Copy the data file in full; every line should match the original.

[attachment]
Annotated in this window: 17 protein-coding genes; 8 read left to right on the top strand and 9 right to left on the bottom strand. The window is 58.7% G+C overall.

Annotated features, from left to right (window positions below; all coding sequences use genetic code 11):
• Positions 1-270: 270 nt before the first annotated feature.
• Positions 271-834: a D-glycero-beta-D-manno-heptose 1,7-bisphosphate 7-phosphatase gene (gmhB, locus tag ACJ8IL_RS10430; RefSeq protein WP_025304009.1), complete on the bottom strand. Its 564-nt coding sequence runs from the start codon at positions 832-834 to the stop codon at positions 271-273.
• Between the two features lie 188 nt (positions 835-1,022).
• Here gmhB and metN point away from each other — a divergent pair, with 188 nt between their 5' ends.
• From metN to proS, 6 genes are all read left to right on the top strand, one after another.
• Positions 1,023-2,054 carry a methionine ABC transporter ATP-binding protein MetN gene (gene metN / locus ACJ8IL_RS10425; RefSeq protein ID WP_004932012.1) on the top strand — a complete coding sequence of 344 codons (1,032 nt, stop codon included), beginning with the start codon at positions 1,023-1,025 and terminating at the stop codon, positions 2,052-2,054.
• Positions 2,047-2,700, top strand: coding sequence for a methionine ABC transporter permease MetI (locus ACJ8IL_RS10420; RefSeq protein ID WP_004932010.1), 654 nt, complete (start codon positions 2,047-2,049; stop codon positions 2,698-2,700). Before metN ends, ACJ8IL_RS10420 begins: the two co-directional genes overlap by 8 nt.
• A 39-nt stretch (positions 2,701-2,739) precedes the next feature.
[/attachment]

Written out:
Annotated in this window: 17 protein-coding genes; 8 read left to right on the top strand and 9 right to left on the bottom strand. The window is 58.7% G+C overall.

Annotated features, from left to right (window positions below; all coding sequences use genetic code 11):
• Positions 1-270: 270 nt before the first annotated feature.
• Positions 271-834: a D-glycero-beta-D-manno-heptose 1,7-bisphosphate 7-phosphatase gene (gmhB, locus tag ACJ8IL_RS10430; RefSeq protein WP_025304009.1), complete on the bottom strand. Its 564-nt coding sequence runs from the start codon at positions 832-834 to the stop codon at positions 271-273.
• Between the two features lie 188 nt (positions 835-1,022).
• Here gmhB and metN point away from each other — a divergent pair, with 188 nt between their 5' ends.
• From metN to proS, 6 genes are all read left to right on the top strand, one after another.
• Positions 1,023-2,054 carry a methionine ABC transporter ATP-binding protein MetN gene (gene metN / locus ACJ8IL_RS10425; RefSeq protein ID WP_004932012.1) on the top strand — a complete coding sequence of 344 codons (1,032 nt, stop codon included), beginning with the start codon at positions 1,023-1,025 and terminating at the stop codon, positions 2,052-2,054.
• Positions 2,047-2,700, top strand: coding sequence for a methionine ABC transporter permease MetI (locus ACJ8IL_RS10420; RefSeq protein ID WP_004932010.1), 654 nt, complete (start codon positions 2,047-2,049; stop codon positions 2,698-2,700). Before metN ends, ACJ8IL_RS10420 begins: the two co-directional genes overlap by 8 nt.
• A 39-nt stretch (positions 2,701-2,739) precedes the next feature.